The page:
Young, Gay and Single Among the Nuns and Widows
The Catholic Church is the largest employer in the diocese; the last year for which data is available in 2013, the number of full-time priests increased by 4,700 (up 2 percent) and the number of diocesan employees by 17,100 (up 2 percent). As the Church has shifted to a greater reliance on secular sources of revenue (e.g., the sale of indulgences, the sale of church items, religious education, or the sale of religious bonds), the number of employees has decreased.
The number of women priests in the Diocese of Sacramento stands at two. Both were assigned to the Cathedral of the Assumption in Sacramento, a major campus of Catholic health organizations. The two women were Mary-Joan Harn, who was assigned to the Roman Catholic health care system in Sacramento, and Janine Lettich, who was assigned to the diocese’s school programs.
According to the most recent data for the diocese, the number of unmarried women was 15,637 in 2010, an increase of 12.1 percent since 2000. Of these, 12,871 were in the clerical ranks (the bulk of which are full-time), 11,079 were working part-time, and 1,054 were in a non-clerical position.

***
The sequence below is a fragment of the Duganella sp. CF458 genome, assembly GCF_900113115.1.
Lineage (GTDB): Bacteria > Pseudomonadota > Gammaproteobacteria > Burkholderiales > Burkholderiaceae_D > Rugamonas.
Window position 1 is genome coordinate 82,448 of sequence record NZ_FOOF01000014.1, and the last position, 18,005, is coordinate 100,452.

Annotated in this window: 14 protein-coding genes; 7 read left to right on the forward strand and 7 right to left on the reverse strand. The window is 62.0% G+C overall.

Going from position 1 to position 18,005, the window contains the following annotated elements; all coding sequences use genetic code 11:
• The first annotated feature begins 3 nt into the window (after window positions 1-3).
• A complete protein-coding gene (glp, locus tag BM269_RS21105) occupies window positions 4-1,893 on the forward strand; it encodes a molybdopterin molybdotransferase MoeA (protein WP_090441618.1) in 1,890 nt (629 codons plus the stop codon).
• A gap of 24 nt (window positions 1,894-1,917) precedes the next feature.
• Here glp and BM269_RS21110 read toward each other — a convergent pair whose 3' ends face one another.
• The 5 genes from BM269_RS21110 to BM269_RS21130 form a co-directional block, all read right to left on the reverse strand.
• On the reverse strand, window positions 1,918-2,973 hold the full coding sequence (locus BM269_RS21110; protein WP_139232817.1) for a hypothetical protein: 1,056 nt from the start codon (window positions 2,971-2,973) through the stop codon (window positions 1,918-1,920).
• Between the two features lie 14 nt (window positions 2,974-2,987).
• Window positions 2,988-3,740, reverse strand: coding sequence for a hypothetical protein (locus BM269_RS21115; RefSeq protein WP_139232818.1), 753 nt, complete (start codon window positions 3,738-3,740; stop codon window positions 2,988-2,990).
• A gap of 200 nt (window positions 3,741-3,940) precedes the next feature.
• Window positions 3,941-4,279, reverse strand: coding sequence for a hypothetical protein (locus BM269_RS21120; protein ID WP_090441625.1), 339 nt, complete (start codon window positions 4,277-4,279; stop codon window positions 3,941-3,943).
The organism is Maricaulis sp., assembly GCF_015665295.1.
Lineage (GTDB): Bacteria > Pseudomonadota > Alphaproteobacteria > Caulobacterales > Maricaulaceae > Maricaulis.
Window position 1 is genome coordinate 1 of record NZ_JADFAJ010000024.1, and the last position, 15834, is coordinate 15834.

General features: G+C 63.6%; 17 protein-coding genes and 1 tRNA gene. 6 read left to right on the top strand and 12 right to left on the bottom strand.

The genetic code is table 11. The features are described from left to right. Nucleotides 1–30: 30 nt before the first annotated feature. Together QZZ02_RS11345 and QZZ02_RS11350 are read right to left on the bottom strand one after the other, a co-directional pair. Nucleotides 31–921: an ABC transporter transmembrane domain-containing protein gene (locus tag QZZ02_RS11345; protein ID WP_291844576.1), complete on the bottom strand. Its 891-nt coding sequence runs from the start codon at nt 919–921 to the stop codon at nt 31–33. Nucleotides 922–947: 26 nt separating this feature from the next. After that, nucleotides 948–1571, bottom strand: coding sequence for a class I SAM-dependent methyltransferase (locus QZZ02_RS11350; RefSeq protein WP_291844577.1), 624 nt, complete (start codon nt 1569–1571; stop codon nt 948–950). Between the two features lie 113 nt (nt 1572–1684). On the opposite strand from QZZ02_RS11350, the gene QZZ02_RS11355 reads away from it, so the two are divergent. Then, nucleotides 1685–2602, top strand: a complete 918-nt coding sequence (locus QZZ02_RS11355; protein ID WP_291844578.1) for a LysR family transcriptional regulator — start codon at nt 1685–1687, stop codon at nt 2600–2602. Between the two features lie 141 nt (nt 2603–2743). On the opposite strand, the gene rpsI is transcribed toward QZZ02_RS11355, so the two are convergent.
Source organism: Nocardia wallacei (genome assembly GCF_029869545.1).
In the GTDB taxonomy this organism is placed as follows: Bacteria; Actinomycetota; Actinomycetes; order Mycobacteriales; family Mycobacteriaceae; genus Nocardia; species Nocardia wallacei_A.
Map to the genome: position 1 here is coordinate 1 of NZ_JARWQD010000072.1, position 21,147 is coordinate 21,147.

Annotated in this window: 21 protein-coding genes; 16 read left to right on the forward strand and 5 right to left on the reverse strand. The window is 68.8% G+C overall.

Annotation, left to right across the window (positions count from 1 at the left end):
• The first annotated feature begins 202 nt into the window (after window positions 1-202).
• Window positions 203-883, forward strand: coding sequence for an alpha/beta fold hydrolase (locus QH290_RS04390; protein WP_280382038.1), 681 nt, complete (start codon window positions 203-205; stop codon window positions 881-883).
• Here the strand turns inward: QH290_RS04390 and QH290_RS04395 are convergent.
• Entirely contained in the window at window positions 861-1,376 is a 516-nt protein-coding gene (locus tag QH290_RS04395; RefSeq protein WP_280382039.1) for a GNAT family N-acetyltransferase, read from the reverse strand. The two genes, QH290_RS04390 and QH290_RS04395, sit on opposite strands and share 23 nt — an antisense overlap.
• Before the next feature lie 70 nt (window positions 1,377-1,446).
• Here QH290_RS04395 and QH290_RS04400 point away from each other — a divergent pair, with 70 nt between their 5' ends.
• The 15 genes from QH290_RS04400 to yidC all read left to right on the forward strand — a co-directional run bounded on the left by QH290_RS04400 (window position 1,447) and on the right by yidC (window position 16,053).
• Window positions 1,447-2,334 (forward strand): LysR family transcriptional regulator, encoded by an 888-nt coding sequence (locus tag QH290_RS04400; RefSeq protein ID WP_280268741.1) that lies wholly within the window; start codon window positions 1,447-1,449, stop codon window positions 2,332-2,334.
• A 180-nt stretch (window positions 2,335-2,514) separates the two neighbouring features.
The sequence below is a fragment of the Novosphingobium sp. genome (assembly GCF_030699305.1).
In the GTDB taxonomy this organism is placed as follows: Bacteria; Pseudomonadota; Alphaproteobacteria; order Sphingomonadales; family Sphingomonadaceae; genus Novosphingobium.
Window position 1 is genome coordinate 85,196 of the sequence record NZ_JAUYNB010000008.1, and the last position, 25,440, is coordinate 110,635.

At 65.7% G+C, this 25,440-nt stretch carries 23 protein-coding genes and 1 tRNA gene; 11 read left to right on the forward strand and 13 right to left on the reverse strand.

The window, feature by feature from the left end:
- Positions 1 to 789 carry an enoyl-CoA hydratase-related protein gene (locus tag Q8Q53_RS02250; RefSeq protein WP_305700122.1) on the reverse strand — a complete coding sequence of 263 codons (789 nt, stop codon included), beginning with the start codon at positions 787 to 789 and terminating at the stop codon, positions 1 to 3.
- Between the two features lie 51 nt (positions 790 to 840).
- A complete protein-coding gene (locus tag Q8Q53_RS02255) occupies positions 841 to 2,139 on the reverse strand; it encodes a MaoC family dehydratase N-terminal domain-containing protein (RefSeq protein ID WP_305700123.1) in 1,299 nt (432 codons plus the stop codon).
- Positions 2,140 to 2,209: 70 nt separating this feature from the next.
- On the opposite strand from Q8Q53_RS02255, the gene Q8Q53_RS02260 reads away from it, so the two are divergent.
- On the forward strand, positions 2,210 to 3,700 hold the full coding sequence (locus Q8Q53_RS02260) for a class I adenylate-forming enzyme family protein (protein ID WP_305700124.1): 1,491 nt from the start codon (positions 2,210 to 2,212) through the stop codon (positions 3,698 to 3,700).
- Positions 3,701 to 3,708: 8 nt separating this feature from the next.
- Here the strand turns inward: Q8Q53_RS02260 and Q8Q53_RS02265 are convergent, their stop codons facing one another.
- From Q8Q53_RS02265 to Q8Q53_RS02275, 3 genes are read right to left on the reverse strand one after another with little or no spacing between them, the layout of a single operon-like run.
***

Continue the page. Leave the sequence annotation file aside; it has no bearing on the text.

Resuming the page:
The most significant factor driving the increase among unmarried clericals was the decrease in the numbers of married women in the diocese and the rise in the number of single women. Thus, the increase in the percentage of unmarried women in the clergy was largely due to a decrease in the number of married women. In the same way, the increase in the number of unmarried women in the clerical ranks was due to a decrease in the number of married women.
Among married women, the most significant factor driving the number of married clericals in the diocese was the increase in the number of women working part-time, a change that occurred in the mid-1990s. Unmarried single women were also affected by the decrease in the